• Allows for speedy completion of the transaction 
  • Buyer receives full control of the company once payment is made 


  • Requires a large sum of cash up front, which may not be available for some buyers 
  • Typically used only when a large company is acquiring a smaller one

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Leveraged Buyout

A leveraged buyout (LBO) is when the buyer uses a significant amount of debt capital to finance the purchase of an acquisition. The advantage of this type of acquisition finance is that the buyer can access large amounts of capital, allowing for larger or more complex transactions. Collateral for this type of arrangement can be secured from the borrower as well as the assets the borrower is seeking to purchase. 


  • Provides access to greater funds, allowing for larger or more complex transactions 


  • Buyer is taking on a large amount of debt, which can increase risk 
  • Likely only suitable for established businesses with predictable and reliable cash flow

Vendor Take-Back Loan

In a vendor take-back loan, or seller financing, the seller or vendor provides financing to the buyer directly by creating a loan agreement to allow the purchaser to buy the asset. Some portion of the purchase price will go to the seller at closing in cash, with the remainder repaid over a specified period of time and at a specific interest rate. This makes it easier for buyers to acquire businesses that they would not otherwise have sufficient capital to buy. It also allows sellers to receive some of their payment upfront while maintaining a lien on their business until they are fully repaid.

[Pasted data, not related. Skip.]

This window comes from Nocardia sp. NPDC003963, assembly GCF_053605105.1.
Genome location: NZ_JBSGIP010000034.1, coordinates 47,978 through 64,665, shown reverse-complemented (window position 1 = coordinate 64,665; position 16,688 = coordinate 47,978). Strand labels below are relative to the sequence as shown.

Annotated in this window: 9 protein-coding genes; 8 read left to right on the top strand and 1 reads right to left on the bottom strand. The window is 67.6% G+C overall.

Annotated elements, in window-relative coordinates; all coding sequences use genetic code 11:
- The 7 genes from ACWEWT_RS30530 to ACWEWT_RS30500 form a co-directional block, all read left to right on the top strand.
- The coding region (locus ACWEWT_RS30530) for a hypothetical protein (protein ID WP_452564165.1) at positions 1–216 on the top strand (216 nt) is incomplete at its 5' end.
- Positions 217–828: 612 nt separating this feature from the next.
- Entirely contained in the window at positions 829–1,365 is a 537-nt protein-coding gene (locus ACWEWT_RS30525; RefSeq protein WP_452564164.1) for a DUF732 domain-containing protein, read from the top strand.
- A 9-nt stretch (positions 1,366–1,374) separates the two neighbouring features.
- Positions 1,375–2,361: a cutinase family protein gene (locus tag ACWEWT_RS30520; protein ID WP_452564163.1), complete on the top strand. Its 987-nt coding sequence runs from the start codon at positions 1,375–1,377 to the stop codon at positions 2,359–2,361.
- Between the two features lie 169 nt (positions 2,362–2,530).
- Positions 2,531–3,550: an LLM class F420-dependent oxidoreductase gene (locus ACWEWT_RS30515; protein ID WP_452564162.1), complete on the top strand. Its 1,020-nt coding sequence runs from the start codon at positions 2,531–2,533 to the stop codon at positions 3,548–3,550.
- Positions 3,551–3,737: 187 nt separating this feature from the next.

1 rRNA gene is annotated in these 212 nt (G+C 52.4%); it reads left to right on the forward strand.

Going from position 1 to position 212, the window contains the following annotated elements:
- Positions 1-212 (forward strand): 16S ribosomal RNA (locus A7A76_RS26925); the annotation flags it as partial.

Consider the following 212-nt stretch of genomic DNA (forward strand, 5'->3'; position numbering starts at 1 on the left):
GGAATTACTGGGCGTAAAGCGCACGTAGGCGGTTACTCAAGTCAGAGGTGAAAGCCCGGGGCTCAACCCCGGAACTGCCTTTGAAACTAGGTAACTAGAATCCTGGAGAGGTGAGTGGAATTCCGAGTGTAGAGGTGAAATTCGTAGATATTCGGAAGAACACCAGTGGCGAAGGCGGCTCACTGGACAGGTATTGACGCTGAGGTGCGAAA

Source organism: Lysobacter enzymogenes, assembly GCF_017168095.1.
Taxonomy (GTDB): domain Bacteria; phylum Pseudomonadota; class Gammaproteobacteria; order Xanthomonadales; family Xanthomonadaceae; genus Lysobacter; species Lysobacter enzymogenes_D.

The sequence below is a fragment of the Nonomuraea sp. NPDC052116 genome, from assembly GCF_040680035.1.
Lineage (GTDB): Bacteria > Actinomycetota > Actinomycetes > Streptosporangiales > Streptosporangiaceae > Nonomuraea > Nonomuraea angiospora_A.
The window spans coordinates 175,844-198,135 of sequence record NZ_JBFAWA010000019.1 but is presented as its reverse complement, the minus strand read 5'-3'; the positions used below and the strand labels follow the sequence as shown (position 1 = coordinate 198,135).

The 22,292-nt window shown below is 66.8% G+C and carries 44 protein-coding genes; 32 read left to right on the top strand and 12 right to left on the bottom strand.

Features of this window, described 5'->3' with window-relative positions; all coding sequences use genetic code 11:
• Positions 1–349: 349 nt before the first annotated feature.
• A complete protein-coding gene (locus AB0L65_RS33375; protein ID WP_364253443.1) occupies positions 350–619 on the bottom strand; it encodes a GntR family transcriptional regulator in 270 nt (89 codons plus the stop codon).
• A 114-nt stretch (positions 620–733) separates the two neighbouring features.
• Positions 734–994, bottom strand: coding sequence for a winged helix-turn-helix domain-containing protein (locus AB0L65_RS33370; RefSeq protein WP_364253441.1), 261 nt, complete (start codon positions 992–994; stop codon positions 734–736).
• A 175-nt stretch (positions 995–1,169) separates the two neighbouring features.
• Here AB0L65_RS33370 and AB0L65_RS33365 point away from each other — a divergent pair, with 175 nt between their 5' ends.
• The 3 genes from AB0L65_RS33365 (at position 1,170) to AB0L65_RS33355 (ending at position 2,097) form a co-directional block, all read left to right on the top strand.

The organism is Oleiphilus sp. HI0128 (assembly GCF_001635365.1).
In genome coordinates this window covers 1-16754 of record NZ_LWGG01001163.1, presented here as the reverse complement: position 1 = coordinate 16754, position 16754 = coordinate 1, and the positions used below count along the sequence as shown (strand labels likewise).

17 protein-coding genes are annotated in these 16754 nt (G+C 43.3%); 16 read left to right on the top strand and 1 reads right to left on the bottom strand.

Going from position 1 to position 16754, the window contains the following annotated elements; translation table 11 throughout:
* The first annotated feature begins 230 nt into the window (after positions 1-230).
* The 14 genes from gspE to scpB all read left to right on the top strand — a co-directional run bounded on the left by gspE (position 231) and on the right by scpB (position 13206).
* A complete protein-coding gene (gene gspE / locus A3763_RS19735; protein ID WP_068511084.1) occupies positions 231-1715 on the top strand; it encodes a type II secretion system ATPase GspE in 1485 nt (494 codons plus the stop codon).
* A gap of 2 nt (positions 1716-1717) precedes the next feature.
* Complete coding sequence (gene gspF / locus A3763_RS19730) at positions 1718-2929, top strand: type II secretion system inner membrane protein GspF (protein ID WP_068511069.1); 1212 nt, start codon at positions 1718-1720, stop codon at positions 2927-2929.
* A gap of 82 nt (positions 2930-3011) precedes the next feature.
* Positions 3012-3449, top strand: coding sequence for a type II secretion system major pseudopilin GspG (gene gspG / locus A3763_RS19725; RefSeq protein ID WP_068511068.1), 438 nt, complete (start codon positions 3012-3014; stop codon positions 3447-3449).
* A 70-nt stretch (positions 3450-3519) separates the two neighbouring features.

• Buyer has access to funds for the acquisition that they may not have otherwise been able to obtain 
  • Seller can receive some of their payment upfront while receiving the remainder of funds over time


  • Interest payments must be made by buyer, which can be a financial burden 
  • Can create tax complexities for both parties if not structured correctly 

Building an Acquisition Finance Model

Regardless of the type of acquisition finance structure chosen, it is important to build an accurate financial model that considers all aspects of the transaction, including the potential financing. This will help ensure that you understand the potential risks and benefits associated with the deal, allowing you to make an informed decision about whether or not to move forward.

Understanding the goals of both the seller and the buyer, the amount of flexibility needed, and the amount of risk desired will help you choose the right type of acquisition financing structure for a successful transaction.


When financing a business acquisition, it is vital to consider the various types of acquisition financing available. From equity and debt financing to stock swaps and vendor take-back loans, there are numerous M&A financing structure options that can be used to fund your acquisition. 

By studying the pros and cons of each type of structure, buyers and sellers will be able to choose the one that best meets their needs. With careful consideration and an accurate financial model, business acquisition finance can be used to facilitate seamless M&A transactions. 

  1. About the Author:

  2. About the Author:

    As a Principal at Valesco, Angie Henson serves in key roles related to new investment origination, portfolio management, and investor relations. She directs the firm’s strategic acquisition planning and program management as acting head of research and business development operations since 2002. Angie holds a Bachelor of Science from Tarleton State University and a certificate in entrepreneurial studies from Southern Methodist University.